“He did his pee in a bottle, corked it and stuck a big stocking darning needle down into and left it in the store,” is how one of Rieti’s informants described such a bottle. Generally, a witch bottle is made by filling it with symbolic items like pins or fabric hearts, and in some cases, with urine. By trapping these things in a bottle, the victim is meant to redirect suffering back on the witch responsible.

Quinn’s story involves a woman who had experimented with witch bottles, but who was unable to rid herself of whatever curse had attached itself to her and her family.

“Years ago, a young woman lost her husband rather tragically,” Quinn relates. “She was always dressed in black and, having lost all faith in God, was said to have dabbled with witch bottles, believing her husband was taken from her wrongly.”

Afterwards, the woman was never the same.

“She could always be seen near the large boulder in front of the cemetery, dressed in black and forever weeping for her lost love,” describes Quinn. “One evening a young married couple was driving across cemetery hill in their sleigh. The woman was at the rock weeping.”

“As the sleigh passed she leapt in, touching the young groom with her hand,” Quinn says. “Her icy touch immediately killed the young man. Because of her actions she was cursed to mourn forever at the cemetery, always seeking her husband's return."

“I get shivers just thinking of it now,” says Quinn, “especially because I visit that cemetery each summer to visit relatives’ graves.”

Witch bottles in that part of Conception Bay may have a long history. Archaeological work in the nearby community of Cupids has uncovered remnants of Bellarmine bottles - a type of pottery jug with a distinctive human face design on the neck of the bottle. In the 17th century they were sometimes employed as witch bottles.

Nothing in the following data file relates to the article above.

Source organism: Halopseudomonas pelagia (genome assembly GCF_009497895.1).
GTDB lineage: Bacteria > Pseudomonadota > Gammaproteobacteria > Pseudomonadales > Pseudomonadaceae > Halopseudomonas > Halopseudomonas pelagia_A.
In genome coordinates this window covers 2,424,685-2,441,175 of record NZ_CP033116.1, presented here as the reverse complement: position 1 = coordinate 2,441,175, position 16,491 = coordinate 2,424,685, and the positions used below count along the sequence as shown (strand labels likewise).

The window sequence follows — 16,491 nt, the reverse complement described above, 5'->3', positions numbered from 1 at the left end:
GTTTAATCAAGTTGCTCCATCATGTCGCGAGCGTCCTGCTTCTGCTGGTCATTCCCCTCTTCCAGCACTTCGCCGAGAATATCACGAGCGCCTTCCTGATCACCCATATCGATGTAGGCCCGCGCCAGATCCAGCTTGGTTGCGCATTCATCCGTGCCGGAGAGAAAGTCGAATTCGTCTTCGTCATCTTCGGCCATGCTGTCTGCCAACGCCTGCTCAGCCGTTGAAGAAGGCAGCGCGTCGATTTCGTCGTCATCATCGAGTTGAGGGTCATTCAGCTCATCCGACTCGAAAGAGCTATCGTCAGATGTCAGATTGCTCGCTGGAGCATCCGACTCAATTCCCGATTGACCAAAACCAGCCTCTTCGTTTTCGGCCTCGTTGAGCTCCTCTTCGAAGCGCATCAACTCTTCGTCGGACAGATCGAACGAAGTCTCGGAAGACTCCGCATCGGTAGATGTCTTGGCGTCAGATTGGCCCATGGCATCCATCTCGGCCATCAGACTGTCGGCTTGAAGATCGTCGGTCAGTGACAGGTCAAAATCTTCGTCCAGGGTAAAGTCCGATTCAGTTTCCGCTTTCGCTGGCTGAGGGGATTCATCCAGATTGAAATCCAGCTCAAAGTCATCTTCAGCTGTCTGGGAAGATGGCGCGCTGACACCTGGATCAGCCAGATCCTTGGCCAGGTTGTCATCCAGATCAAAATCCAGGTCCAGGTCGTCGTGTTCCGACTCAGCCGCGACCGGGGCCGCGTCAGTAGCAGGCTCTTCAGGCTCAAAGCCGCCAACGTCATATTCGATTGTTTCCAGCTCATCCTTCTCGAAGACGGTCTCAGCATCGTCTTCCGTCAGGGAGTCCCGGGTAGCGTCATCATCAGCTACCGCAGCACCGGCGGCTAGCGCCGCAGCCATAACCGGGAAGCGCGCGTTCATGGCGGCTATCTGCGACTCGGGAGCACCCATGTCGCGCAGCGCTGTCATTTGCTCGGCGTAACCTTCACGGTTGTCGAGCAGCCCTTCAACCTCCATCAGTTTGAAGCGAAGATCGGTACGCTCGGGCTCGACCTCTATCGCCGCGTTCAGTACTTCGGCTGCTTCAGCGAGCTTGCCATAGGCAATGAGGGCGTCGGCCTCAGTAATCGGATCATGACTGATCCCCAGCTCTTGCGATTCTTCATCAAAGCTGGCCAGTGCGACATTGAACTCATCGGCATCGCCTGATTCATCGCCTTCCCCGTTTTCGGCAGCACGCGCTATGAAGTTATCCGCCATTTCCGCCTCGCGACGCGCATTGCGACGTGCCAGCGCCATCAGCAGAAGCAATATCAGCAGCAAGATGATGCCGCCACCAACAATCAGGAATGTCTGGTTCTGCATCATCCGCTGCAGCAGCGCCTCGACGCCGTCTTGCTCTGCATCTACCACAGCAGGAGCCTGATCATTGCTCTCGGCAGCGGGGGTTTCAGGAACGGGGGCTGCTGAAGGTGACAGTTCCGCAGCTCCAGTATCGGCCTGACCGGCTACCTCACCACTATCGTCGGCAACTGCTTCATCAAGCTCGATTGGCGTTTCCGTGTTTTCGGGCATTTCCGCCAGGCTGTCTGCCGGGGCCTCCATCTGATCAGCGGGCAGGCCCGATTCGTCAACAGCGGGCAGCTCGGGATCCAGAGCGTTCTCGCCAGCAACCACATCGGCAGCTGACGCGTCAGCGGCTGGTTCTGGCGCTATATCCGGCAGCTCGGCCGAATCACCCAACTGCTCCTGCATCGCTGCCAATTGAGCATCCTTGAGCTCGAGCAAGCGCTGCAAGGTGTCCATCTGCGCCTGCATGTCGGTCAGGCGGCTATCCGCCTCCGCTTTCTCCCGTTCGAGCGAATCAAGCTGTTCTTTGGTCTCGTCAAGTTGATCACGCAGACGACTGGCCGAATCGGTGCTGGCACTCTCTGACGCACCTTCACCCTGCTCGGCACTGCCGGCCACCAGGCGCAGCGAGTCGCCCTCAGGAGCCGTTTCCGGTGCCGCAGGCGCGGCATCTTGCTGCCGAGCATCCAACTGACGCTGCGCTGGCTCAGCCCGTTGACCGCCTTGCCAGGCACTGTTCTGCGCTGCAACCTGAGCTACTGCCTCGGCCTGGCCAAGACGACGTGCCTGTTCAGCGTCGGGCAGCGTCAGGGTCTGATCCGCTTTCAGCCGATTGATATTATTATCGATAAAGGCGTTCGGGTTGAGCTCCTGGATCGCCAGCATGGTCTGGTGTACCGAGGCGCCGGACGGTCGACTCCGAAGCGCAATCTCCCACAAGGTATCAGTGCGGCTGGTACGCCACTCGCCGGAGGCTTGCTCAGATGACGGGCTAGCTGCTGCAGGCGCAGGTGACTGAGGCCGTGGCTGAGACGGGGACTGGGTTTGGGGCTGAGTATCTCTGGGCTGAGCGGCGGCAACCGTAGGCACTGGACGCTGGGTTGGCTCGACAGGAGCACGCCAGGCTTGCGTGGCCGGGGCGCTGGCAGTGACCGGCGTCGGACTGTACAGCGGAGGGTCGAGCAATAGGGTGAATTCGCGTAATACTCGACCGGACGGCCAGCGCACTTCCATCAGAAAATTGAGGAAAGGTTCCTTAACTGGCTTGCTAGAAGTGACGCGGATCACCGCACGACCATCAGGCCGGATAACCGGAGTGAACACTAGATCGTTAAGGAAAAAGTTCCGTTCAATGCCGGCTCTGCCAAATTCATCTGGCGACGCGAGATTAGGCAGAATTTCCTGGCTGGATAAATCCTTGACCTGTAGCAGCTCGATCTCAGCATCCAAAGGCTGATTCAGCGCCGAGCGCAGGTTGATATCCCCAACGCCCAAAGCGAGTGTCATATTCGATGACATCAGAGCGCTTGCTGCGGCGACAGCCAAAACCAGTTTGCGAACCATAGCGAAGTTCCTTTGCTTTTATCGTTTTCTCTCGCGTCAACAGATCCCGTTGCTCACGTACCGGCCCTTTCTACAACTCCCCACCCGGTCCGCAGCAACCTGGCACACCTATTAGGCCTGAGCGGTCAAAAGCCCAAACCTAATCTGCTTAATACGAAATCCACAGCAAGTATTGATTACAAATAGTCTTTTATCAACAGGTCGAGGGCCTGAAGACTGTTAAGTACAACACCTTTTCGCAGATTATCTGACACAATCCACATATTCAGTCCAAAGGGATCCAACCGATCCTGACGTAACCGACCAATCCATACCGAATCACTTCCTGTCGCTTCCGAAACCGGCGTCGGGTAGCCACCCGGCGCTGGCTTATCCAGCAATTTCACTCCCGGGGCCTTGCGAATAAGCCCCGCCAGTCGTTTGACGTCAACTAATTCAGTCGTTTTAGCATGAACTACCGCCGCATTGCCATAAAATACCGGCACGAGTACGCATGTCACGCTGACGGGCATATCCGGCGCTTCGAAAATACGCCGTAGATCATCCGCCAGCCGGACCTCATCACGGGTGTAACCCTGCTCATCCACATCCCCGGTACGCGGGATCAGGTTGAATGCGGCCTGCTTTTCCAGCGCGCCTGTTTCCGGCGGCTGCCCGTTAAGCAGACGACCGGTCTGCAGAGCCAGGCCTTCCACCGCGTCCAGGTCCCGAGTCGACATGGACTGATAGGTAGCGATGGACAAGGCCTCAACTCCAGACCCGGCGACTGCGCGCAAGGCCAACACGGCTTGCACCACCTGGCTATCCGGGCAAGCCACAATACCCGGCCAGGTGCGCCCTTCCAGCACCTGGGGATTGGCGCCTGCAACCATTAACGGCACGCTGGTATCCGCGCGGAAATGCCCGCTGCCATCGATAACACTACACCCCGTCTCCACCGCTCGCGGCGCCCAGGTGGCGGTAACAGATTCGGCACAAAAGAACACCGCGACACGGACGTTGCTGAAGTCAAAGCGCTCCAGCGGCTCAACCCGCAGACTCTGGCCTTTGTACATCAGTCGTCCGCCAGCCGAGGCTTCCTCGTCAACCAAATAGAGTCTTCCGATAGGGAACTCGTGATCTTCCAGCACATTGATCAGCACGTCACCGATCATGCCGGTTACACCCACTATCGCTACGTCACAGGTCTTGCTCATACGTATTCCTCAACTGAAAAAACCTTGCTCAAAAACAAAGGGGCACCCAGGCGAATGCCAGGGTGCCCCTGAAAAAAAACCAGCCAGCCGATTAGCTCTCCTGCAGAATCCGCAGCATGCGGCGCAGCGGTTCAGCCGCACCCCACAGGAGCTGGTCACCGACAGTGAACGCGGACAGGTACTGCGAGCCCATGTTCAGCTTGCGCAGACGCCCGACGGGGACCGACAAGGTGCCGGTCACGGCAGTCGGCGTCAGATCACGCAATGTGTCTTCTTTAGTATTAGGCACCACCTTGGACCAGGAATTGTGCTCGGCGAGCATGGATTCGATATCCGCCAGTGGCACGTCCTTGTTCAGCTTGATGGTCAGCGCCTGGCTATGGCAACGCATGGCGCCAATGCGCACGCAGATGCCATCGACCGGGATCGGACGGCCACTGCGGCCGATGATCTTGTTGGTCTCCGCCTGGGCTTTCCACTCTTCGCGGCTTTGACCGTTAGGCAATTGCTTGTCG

While we may never know if the Cupids Bellarmine bottles were used as witch bottles, a similar bottle from the same time period was recovered from an archaeological site in Greenwich, England. Upon opening up the bottle, it was found to contain urine, 12 iron nails, eight brass pins, quantities of hair, a piece of leather pierced by a bent nail, fingernail clippings, and what could be navel fluff.

If you have heard of a witch bottle story from your community, send me an email at

Thursday, 5 April 2012

Deciding the World Storytelling Day Theme for 2013

There has been some discussion about themes for the 2013 World Storytelling Day already. I am passing them along here to get things moving. Each year, the decision on WSD themes is made through the WSD listserv. To subscribe to the WSD email discussion list, send a message to:

Suggestions so far:
  • Home
  • Trouble
  • Poetry
  • Energy
What do you think? Join the discussion list to get in on the planning.

Sunday, 1 April 2012

Ghost story search - looking for haunted tales of Cape Spear, Newfoundland

Twelve years ago (!) a woman sent me a photograph of a "ghost" she had taken at Cape Spear. I wrote about that photo, and what an investigation revealed, here. In the years since, that piece has been referenced elsewhere (here for example) and I've heard other stories of both ghostly photographs and late-night ghost-hunting excursions to North America's easternmost point. It is certainly at atmospheric spot, as photographers well know.

Surprisingly, there is very little written about Cape Spear's ghostly history. This summer, I'm exploring the possibility of doing some sort of ghost story activity on the site, and I'm curious about your experiences. If you've had something paranormal happen to you at Cape Spear, of if you've heard of a ghost story for that area, please let me know. You can leave a message below, or email me at